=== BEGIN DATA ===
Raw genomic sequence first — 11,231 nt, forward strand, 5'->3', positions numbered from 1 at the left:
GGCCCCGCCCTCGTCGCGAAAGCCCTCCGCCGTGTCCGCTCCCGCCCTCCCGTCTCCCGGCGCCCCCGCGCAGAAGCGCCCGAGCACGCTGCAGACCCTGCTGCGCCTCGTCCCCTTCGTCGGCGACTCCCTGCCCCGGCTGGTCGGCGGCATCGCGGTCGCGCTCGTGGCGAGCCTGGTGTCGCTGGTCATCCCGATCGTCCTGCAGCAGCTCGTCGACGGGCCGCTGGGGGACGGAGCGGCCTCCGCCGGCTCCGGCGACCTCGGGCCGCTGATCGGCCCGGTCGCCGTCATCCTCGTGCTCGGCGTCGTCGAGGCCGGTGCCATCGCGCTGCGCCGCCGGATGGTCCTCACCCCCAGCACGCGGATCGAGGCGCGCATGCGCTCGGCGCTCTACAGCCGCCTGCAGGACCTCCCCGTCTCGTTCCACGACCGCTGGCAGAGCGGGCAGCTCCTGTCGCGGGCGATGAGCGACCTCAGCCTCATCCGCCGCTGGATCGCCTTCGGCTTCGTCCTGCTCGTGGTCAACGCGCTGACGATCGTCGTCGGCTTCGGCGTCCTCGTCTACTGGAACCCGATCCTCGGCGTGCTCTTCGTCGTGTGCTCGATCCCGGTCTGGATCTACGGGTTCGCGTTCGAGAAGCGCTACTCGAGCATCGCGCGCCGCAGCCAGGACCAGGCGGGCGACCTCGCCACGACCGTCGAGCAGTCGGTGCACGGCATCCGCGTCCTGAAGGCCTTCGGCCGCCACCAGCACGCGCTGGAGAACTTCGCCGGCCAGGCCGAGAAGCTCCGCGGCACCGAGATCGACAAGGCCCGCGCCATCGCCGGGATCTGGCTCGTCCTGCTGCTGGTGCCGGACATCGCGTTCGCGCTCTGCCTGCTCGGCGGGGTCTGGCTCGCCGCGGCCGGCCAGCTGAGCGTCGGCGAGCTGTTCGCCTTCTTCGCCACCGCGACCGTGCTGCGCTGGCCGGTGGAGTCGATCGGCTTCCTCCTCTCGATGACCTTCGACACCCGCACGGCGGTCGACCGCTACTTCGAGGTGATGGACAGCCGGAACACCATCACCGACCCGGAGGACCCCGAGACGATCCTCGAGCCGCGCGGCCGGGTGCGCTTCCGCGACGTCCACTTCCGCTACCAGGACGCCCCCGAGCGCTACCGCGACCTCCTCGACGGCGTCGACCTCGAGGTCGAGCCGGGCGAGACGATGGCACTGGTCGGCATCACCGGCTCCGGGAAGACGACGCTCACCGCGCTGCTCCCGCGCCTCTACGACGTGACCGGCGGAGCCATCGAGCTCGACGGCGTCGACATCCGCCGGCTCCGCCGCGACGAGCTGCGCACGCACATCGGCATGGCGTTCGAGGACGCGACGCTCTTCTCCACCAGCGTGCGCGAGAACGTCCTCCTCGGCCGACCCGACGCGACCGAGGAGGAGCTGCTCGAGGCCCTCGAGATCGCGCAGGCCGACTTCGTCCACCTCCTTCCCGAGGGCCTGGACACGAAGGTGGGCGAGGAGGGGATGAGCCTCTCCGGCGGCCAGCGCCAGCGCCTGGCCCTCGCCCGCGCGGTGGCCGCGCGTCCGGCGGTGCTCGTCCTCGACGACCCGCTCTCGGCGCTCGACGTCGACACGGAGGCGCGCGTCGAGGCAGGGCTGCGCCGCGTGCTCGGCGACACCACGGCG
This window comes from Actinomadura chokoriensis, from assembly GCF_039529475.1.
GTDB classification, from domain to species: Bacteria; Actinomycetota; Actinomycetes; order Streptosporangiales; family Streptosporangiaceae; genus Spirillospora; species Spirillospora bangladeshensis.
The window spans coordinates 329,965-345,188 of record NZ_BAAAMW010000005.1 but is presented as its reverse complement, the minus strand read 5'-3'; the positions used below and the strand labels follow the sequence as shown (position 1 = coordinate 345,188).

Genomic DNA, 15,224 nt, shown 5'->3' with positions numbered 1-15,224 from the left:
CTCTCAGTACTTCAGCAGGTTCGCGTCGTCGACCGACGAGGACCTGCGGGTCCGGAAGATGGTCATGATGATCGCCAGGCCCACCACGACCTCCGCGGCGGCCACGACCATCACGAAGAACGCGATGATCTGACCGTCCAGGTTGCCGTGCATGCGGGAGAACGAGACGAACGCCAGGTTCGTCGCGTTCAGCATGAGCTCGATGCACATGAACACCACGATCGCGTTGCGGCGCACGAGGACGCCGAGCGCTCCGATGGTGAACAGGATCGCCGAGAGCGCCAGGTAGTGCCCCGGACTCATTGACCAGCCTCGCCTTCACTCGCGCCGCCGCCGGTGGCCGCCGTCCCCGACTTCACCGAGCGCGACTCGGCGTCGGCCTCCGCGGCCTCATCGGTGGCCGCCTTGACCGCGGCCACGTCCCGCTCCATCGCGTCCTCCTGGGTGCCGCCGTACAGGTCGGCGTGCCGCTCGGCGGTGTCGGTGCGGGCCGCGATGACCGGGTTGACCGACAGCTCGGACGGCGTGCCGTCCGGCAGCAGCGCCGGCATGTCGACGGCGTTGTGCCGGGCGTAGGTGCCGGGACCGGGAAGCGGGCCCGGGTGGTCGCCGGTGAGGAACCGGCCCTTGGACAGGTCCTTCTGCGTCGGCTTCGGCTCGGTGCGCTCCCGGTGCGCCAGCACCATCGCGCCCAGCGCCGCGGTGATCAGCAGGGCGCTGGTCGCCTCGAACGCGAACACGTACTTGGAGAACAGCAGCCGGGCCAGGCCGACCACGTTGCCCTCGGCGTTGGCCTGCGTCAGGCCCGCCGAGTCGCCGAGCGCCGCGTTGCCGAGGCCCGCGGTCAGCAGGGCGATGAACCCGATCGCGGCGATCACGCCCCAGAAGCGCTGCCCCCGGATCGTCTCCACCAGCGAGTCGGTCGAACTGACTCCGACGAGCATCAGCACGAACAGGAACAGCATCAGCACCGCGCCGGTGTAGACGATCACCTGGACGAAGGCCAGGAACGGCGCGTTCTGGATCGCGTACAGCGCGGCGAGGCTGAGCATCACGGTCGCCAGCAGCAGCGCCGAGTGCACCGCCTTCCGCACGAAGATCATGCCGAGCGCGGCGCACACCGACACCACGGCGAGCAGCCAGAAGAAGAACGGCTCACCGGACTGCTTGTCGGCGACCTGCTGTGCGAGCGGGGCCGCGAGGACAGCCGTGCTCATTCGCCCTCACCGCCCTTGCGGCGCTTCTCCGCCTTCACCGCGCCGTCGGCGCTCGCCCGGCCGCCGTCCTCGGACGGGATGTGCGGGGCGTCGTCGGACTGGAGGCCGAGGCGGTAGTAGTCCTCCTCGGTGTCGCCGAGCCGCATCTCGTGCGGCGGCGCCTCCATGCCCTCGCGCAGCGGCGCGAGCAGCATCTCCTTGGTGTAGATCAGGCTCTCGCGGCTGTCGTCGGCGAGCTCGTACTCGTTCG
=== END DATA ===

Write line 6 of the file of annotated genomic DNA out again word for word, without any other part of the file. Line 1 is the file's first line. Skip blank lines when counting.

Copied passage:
Genomic DNA, 15,224 nt, shown 5'->3' with positions numbered 1-15,224 from the left: